Rain Won't Dampen Mardi Gras

Gray skies don't slow the partying. Neither do a few rain drops.

A light rain Monday made the festivities leading up to Mardi Gras a little messier. The parade routes were muddy, but crowds made the best of the weather, pulling out umbrellas and rain jackets. But the show went on, as did the drinking, eating and shouts of "Happy Mardi Gras!"

"Rain? Who cares," said Tina Black, 30, of Los Angeles. "As long as it doesn't get cold. I have a really skimpy costume and I hate cold."

Black and thousands of others lined up to watch the Proteus and Orpheus lavish parades, headed by entertainer Harry Connick Jr. Fireworks filled the sky while strollers on Bourbon Street — beers in hand — tried to grab the strings of gold, green and purple beads tossed from the balconies above.

"This is it baby," said Paul Perrin, 22, of Dallas, from his lawn chair along the parade route on St. Charles Avenue. "You're either ready or you stay home. It's no place for the weak."

Mardi Gras, or Fat Tuesday, is considered by many as New Orleans' biggest tourist event. Merchants and bartenders, however, said business was brisk in the French Quarter, though down from previous years.

At fault: the weather and the calendar — the annual pre-Lenten bash falls early this year.

"It's definitely off," said Fallon Daunhauer, a bartender at Johnny White's in the French Quarter for 21 years. "It's not the best weather and it's so early. Too close to Christmas, not close enough to spring break to get the college kids in."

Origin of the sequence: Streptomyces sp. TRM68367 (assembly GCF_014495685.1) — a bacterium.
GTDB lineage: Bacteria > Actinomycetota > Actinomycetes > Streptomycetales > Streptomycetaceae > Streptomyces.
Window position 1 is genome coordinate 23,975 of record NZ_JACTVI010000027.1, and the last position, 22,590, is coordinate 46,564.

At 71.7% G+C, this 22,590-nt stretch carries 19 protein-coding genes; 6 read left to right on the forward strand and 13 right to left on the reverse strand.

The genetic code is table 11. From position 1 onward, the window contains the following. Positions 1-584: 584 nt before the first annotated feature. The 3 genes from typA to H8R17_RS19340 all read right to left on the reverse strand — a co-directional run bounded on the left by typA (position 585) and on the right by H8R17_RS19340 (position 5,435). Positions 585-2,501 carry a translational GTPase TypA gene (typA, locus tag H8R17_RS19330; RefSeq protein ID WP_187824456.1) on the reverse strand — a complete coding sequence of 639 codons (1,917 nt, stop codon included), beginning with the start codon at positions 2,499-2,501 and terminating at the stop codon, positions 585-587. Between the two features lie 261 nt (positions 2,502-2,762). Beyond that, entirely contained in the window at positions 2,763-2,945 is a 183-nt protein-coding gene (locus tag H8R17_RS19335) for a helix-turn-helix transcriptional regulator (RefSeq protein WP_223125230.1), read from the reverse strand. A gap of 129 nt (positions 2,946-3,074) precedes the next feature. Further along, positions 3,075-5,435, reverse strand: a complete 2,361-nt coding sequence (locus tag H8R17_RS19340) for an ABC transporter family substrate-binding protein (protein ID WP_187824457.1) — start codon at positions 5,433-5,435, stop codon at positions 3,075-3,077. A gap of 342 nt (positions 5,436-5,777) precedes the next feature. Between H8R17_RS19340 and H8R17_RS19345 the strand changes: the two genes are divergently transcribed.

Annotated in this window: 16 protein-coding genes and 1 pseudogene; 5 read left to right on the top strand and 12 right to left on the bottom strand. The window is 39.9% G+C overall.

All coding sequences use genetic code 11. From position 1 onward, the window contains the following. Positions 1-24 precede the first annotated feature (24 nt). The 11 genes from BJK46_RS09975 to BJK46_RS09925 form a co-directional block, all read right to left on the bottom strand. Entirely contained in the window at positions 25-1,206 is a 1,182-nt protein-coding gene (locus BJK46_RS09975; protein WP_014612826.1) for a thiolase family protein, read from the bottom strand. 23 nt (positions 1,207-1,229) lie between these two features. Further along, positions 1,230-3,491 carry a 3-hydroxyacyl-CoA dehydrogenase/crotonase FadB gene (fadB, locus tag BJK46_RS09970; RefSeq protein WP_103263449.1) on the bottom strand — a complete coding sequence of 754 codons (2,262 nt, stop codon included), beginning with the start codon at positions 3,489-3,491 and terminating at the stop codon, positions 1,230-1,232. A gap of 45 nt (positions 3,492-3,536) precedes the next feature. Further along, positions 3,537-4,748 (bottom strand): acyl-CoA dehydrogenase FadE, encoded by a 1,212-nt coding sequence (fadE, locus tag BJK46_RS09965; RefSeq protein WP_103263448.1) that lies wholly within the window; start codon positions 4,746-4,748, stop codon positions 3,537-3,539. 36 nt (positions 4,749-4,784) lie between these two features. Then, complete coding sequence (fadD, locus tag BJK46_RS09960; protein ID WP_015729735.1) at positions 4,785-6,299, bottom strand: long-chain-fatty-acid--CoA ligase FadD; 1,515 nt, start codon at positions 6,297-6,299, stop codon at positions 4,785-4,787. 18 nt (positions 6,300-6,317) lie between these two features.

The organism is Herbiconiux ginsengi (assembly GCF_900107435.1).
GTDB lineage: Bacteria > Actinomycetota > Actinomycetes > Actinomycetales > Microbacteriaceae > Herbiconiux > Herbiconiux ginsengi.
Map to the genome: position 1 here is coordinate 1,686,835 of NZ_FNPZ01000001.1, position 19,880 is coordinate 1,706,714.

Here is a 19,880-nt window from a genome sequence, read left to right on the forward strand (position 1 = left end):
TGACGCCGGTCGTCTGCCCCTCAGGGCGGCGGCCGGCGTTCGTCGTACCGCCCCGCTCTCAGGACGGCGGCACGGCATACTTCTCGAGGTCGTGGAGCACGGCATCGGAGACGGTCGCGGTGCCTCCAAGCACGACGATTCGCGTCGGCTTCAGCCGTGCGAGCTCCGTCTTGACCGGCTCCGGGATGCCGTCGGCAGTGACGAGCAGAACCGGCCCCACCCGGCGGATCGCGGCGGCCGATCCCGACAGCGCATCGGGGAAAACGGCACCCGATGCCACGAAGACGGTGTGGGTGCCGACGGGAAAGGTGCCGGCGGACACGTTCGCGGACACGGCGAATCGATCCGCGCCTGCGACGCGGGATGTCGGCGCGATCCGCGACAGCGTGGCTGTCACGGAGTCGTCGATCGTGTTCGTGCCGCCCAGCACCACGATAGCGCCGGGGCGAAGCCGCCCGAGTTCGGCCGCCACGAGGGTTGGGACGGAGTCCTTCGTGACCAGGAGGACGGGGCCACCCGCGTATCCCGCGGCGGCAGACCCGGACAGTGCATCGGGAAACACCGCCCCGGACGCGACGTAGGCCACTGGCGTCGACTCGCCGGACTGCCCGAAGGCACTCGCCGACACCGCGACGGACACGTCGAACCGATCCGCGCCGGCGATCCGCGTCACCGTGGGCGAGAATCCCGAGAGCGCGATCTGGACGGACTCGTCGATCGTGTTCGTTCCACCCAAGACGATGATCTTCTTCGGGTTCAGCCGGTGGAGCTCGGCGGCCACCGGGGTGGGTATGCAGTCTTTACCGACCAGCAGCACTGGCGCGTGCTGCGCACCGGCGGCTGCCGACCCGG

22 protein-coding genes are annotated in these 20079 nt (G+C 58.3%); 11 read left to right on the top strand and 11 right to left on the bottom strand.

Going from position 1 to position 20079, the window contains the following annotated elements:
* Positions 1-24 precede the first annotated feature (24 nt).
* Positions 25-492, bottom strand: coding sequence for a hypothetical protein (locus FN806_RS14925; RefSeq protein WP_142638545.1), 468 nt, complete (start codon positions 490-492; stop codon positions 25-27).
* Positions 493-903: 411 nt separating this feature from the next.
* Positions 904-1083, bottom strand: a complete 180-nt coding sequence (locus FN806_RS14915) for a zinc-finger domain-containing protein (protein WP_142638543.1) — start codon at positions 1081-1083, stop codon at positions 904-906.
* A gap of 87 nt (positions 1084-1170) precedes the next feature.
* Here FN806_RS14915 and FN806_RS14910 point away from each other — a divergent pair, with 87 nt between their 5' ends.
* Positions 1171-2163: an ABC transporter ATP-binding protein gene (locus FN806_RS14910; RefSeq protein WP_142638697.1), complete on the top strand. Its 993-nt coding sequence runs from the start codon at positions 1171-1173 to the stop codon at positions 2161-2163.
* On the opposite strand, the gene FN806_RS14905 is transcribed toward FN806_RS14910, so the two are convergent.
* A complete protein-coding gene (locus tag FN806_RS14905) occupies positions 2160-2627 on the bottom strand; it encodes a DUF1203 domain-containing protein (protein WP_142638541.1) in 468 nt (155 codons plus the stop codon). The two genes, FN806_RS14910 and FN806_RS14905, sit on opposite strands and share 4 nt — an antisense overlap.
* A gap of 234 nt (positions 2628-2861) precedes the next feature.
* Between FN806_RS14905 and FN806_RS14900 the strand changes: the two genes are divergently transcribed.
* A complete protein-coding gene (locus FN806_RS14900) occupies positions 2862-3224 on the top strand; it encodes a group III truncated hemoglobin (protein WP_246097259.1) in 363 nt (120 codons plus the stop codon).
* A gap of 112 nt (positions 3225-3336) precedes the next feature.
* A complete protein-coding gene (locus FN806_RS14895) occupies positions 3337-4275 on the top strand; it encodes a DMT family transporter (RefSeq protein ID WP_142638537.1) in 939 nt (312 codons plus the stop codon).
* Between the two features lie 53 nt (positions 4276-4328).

Still, workers rushed to stock their shelves and clean up for the final time before Ash Wednesday. Piles of trash bags were hauled out of bars; cases of drinks were hauled in.

"We've got to get it done and get out of here before noon," said Phillip Ocburn of Crescent Crown Distributors. "After that forget it."

Earlier Monday, Beverly and Chester Lott munched beignets. The Mississippi couple had already seen five parades and what they called some fantastic street theater.

"We love it. It's the best time you can have anywhere," said Beverly Lott, sporting a huge orange wig. "We came for the first time last year, and plan to be back every year."

A daylong party was held on the banks of the Mississippi River with music and the landing of the faux royalty for the Zulu and Rex parades, the two biggest to roll Tuesday.

There were no reports of violence, one day after a man was shot along a parade route near the French Quarter. Police released little information about Sunday's shooting, however.

Last year, a 20-year-old New Orleans woman was shot and killed during a parade on St. Charles Avenue. Prosecutors have said they will seek the death penalty against three teenage boys and a 20-year-old man indicted in the killing.